Third, inflation doesn’t hit everyone in the economy in the same manner. Debtors do better during inflationary times because their debt is based on dollars. For example, if a student loan debt is locked in at a certain percent rate, and the debt is was accrued prior to the inflationary time, then the money on the debt may be worth less in inflation than before. So if $1 buys you less than 10 years go, it also stands to reason that $1 in debt is worth less (or hurts less) than 10 years ago. This assumes, however, that wages also increase during inflation, which for many workers has not happened. This may help employees understand how their housing costs may impact their budgets over time and help encourage them to invest.


Fourth, inflation doesn’t hit every city in the same manner. Its no big surprise that three of the six top cities with the highest increases in the cost of living are in the pacific northwest, including Portland and Eugene, Oregon and Seattle, Washington. Other inflating cities include Denver, Nashville and Atlanta. Often, positive side effects follow with cost of living jumps, like increased employment. This last piece of information may be vital to employees – if they are seeking to retire, then they may be able to relocate to city that will not have the same kind of inflating cost of living changes that the employees currently are experiencing. In other words, retirement hubs don’t tend to experience inflation in the same manner as growing cities full of youngsters.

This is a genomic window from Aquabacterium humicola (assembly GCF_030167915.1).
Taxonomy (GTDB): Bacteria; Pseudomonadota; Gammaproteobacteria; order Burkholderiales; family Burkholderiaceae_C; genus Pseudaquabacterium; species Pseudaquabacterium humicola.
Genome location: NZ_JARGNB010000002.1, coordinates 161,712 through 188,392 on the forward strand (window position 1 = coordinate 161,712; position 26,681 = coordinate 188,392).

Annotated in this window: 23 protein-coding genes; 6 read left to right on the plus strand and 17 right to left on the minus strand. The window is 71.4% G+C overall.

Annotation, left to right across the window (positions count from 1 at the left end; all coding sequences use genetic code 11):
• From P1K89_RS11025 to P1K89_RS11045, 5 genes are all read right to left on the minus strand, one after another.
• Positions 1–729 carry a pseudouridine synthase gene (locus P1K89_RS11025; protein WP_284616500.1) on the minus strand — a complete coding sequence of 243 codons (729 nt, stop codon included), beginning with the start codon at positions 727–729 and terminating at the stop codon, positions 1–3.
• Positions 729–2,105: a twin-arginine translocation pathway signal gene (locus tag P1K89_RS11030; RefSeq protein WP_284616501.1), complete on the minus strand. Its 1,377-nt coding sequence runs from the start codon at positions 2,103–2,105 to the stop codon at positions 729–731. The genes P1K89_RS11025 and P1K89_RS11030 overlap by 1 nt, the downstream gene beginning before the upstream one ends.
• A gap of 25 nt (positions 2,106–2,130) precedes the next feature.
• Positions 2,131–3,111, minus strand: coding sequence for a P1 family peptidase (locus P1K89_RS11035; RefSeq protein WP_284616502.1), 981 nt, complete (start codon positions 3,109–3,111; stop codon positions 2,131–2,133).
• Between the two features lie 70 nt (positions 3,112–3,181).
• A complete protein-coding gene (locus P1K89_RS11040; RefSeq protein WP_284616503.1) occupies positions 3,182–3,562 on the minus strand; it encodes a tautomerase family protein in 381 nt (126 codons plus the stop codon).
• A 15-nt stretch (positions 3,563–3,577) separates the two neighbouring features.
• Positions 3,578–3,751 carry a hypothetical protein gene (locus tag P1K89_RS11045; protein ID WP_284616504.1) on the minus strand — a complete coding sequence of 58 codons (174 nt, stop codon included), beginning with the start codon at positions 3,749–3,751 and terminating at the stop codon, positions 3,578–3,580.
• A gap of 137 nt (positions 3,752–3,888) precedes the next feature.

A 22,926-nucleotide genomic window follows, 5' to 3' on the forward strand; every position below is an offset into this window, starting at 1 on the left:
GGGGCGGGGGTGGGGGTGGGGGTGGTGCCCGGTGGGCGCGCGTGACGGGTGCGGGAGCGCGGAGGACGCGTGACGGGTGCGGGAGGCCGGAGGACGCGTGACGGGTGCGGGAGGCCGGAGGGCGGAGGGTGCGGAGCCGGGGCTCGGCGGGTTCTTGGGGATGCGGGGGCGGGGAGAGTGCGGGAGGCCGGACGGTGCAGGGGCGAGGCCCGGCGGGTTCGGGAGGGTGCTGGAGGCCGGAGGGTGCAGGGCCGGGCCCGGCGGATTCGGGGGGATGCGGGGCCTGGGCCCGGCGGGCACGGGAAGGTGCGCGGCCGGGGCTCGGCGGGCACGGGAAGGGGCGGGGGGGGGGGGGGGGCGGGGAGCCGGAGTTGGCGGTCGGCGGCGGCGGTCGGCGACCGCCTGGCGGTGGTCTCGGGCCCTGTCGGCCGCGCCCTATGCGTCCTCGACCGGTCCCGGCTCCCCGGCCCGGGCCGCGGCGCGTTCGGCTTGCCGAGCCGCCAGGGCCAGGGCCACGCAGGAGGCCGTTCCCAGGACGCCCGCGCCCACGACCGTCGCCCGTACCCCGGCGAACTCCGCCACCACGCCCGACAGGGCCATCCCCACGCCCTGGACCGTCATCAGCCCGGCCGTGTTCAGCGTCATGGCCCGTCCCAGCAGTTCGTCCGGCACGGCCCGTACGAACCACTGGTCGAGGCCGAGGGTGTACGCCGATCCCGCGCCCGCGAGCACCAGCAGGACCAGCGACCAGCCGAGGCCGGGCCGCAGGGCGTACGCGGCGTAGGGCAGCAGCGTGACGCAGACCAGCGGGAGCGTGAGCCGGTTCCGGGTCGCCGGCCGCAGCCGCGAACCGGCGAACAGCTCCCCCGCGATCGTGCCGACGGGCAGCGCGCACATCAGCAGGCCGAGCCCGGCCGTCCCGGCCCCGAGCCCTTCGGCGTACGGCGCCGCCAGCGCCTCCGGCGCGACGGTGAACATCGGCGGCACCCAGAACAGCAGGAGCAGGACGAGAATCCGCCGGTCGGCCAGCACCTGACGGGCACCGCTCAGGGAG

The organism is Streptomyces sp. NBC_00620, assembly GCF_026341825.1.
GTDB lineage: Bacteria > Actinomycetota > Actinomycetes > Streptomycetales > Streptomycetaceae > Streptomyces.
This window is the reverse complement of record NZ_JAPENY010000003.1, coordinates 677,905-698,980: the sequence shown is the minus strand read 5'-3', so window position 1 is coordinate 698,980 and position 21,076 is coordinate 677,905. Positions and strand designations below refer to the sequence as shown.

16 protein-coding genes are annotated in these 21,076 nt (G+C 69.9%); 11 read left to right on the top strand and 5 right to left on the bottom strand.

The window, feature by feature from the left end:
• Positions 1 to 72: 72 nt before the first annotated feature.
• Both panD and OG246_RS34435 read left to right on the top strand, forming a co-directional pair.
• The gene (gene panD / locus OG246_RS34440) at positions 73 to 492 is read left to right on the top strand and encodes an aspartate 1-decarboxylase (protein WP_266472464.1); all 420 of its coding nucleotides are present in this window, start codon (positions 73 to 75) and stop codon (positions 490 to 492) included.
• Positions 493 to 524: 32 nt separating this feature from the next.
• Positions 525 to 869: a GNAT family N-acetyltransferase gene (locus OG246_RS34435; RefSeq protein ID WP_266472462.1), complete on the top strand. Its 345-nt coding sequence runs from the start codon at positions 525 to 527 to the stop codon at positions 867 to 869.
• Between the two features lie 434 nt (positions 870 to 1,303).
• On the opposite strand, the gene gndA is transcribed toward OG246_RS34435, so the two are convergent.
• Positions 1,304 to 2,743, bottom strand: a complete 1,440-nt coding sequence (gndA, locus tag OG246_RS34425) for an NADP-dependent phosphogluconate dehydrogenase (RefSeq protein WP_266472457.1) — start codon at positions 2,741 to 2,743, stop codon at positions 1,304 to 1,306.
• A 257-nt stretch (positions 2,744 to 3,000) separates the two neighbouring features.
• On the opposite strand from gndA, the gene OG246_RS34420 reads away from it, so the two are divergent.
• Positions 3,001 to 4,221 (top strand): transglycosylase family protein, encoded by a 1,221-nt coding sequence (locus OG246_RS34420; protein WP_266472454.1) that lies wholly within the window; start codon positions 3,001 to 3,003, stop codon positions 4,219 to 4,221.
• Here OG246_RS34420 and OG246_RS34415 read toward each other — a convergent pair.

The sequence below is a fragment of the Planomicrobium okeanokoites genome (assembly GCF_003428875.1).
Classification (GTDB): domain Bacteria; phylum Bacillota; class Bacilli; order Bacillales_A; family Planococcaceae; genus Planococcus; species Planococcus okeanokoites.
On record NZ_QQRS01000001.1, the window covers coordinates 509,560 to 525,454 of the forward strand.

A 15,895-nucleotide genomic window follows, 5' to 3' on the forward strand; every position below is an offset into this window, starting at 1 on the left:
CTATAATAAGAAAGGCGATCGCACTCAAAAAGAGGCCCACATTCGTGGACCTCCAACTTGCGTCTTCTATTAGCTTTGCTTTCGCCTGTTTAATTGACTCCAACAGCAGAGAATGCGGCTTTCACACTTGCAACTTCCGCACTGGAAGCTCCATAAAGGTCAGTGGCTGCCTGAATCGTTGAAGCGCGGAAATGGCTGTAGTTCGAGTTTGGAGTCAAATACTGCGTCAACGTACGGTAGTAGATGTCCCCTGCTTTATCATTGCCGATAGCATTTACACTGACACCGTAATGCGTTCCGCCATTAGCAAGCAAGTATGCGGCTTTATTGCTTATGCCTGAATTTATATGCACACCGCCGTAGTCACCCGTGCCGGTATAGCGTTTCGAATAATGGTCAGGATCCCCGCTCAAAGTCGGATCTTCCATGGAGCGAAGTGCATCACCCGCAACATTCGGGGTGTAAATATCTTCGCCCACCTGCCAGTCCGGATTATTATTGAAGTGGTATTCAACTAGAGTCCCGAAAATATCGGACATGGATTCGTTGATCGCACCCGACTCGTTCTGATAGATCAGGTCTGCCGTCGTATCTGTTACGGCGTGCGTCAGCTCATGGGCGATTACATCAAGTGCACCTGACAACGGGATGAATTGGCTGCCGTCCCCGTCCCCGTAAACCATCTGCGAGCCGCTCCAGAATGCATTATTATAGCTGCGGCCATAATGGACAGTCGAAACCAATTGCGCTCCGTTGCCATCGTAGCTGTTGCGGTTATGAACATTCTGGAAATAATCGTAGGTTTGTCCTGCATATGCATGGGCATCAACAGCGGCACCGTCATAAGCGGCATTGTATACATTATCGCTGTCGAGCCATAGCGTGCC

Fifth, it may be possible to calculate inflation in the shorter term (years, not decades). Some economists can calculate inflation rates so that investors can determine how much of a return (in percentage terms) their investments need to make for them to maintain the standard of living the employee has decided they want to pursue in retirement. This also means that formulas could be created to choose stocks based on inflation rates. This may also mean that portfolios could be balanced or rebalanced to maintain an inflation-specific rate of return. If that sounds a little like the math club meeting to your employees, the take home point to get across to them may be that there is a method to help address known inflation increases. Having employees understand that they can assess, with the help of financial advisors, the investment products they have and the mix that they currently are comfortable with as often as they’d like may help employees see that inflation is not as chaotic as it may seem. Of course, employees will need to understand that constant changes in their portfolios in trading will affect their returns in terms of transaction costs and growth, but the key may be to arm the employees with knowledge.

Back to Blog

Latest Entries

Need a Proposal?

Before leaping into the unknown, we recommend a thorough examination of your plan. Because we are experts in the field, we know the marketplace and know what your existing vendor is capable of offering.  Through this examination, we can help you optimize the service you receive.

get xpress proposal